We will set a = b = c = 1 and d will be -3, -2, -1, 2, 3, and 4.

Click here for a movie that shows the value of d varying from -5 to 5. The graphs in the video have the same labels as the above graph.

Observations:

1. The horizontal asymptotes are the same because a and c are both equal to 1 again.

2. The vertical asymptotes are different because we have changed the value of d. To find the vertical asymptote we set the denominator equal to 0 and solve for x. Since c = 1, the vertical asymptote will be the line x = -d.

3. The x-intercept for these functions is the same and is at -1. This is because a and b are both 1.

4. The y-intercepts are also different because the ratio of b/d is different for each function.

Conclusions:

1. To find vertical asymptote is found by setting the denominator equal to 0 and solving for x. So we'd get the line x = -d/c.

2. To find the horizontal asymptote look at the leading coefficient of the numerator and denominator. So we'd get the line y = a/c.

3. To get the x-intercepts set the the numerator equal to 0 and solve for x. So we'd get the point (-b/a, 0).

4. To get the y-intercepts set x = 0 and simplify. So we'd get the point (0,b/d).

Generalizations:

What if the expressions in the numerator and the denominator are not linear expressions? What if they are polynomials?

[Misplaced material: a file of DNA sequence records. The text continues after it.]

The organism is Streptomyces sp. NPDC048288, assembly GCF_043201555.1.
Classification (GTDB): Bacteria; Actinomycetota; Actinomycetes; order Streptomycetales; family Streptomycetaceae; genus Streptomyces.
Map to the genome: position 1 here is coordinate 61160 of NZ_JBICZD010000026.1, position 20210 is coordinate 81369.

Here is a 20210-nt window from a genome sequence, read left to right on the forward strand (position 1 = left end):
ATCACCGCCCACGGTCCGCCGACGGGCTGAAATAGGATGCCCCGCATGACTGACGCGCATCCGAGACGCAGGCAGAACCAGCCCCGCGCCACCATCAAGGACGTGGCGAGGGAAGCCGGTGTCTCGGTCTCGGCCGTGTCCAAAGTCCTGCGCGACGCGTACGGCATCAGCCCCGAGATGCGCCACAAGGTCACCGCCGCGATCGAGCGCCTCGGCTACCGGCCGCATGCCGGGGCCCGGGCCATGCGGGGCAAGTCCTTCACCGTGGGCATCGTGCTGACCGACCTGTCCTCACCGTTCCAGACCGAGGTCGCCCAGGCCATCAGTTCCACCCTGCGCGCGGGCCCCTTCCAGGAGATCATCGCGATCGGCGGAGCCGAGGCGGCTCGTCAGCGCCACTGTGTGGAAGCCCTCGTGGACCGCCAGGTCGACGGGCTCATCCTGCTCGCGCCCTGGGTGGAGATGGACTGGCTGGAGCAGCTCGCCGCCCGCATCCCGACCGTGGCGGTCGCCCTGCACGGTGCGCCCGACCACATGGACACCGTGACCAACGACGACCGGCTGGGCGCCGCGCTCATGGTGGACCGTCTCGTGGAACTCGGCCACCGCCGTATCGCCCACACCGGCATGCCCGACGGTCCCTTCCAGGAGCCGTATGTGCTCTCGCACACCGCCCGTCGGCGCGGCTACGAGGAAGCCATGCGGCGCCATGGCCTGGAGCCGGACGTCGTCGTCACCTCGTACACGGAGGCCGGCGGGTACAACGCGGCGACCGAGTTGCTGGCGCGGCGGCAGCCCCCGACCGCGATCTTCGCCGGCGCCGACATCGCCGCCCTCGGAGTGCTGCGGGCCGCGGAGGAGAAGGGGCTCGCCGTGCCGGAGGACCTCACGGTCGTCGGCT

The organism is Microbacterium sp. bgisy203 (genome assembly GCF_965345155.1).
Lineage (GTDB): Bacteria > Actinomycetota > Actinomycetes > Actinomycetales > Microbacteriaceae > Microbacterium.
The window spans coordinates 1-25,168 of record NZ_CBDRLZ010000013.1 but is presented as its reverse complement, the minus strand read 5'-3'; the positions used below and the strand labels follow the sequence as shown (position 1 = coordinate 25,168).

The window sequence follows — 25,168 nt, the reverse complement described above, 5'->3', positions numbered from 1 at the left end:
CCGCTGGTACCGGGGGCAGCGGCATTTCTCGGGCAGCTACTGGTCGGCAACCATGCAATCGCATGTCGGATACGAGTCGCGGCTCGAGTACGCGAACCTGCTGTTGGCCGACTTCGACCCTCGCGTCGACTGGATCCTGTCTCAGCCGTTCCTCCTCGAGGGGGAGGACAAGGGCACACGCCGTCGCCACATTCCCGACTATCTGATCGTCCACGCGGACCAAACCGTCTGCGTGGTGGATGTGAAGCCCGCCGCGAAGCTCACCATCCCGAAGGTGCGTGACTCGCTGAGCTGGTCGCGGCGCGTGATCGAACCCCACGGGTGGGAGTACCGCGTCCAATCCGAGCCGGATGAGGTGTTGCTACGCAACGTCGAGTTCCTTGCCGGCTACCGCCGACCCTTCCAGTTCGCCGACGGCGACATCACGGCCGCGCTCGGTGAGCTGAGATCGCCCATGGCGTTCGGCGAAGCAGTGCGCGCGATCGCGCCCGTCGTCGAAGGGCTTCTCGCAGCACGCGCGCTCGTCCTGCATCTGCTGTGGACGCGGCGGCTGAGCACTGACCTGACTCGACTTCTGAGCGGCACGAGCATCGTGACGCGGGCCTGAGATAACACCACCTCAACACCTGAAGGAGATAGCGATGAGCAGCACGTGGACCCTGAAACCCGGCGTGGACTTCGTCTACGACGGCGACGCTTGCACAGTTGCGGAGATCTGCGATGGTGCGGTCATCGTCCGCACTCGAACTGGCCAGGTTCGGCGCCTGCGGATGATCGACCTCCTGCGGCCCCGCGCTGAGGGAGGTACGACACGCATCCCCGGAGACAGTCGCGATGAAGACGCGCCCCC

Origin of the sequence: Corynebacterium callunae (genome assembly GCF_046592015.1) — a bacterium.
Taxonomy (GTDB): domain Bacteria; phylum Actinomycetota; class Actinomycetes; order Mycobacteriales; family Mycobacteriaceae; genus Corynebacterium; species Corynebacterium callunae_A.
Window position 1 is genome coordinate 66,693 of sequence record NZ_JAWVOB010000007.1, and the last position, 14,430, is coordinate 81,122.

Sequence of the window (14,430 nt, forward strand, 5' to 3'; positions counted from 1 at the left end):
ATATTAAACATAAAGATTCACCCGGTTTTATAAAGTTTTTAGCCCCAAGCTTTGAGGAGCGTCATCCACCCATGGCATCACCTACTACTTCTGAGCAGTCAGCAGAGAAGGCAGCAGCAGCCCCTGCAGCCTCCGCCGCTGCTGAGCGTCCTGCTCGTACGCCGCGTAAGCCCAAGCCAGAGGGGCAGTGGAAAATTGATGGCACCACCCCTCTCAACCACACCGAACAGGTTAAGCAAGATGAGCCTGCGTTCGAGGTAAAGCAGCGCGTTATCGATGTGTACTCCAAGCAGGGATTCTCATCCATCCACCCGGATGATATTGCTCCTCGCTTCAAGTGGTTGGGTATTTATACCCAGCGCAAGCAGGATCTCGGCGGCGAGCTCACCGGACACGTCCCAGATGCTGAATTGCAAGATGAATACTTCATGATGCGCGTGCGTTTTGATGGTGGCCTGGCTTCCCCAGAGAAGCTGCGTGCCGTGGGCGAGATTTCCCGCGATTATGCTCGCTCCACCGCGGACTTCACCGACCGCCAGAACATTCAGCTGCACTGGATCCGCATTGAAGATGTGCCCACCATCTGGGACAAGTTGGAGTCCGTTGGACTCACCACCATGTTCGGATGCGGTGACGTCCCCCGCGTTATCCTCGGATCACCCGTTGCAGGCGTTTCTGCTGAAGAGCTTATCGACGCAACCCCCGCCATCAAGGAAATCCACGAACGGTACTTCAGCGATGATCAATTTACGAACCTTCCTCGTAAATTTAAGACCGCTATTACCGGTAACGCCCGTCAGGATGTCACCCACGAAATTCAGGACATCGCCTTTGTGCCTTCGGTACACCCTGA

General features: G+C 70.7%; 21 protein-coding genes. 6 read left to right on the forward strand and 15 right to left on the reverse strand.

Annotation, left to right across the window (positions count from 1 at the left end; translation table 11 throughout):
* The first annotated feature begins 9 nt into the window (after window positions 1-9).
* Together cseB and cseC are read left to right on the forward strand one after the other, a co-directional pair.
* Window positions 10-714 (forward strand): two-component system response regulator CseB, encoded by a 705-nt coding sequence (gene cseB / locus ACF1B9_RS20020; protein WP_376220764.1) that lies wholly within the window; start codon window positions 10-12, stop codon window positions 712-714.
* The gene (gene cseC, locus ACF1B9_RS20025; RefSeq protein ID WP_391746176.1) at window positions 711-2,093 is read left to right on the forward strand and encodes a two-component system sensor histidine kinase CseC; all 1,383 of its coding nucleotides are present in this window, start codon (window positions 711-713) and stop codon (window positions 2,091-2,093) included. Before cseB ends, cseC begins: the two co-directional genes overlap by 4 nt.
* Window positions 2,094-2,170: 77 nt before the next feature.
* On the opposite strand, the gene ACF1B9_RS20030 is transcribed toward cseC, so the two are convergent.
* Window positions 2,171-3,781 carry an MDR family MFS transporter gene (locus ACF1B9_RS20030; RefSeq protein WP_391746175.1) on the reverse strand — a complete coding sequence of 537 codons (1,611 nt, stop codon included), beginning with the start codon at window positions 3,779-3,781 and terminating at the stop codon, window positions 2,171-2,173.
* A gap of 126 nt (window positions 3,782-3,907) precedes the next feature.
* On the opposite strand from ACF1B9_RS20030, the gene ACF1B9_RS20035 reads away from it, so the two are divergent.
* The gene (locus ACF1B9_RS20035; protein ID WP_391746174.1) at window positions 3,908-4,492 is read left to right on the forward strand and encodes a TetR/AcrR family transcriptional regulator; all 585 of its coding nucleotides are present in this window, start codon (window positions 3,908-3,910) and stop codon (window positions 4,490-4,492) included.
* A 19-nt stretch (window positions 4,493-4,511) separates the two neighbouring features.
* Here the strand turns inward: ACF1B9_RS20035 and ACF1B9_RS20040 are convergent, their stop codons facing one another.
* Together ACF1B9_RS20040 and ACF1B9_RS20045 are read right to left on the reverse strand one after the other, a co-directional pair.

1. The vertical asymptotes can be found the same way by setting the denominator equal to zero and solving for x. However, since the degree is greater than 1, we could have more than 1 value for x so we would have more than 1 vertical asymptote. Here is an example of when this could happen:

As we can see, we have two vertical asymptotes at x = 4 and x = -4.

2. The x-intercepts and the y-intercepts can be found in the same way as if the expressions were linear. Again, we would have to be aware that we could have more than one x-intercept. Here is an example of when that would happen:

We can see the graph crosses the x-axis at -1 and 1. Because we are dealing with rational functions, we can never have more than one y-intercept. If we did have more than one than we would not be dealing with a function anymore.

3. Finding the horizontal asymptotes when the numerator and denominator are not linear is much different because we have to consider the degree of the polynomial in the numerator and denominator. There are three cases to consider: degree of the numerator and denominator are equal, the degree of the numerator is greater than that of the denominator, and the degree of the numerator is less than the degree of the denominator.

If the degrees are the same then we can proceed just as we did when we had linear expressions in the numerator and denominator (this makes sense because in those cases the degree was both 1). So the horizontal asymptote is equation y = a/c. Here is an example of this case:

As we can see, the function has a horizontal asymptote at y = 2.

If the degree of the polynomial in the numerator is greater than the degree of the polynomial in the denominator then we actually don't have any horizontal asymptotes. We have as slant asymptote. Here are some examples of when this happens:

If we have the degree of the polynomial in the numerator is less than the degree of the polynomial in the denominator than the horizontal asymptote is at y = 0. Here are examples of this:

As we can see, the horizontal asymptote is at y = 0.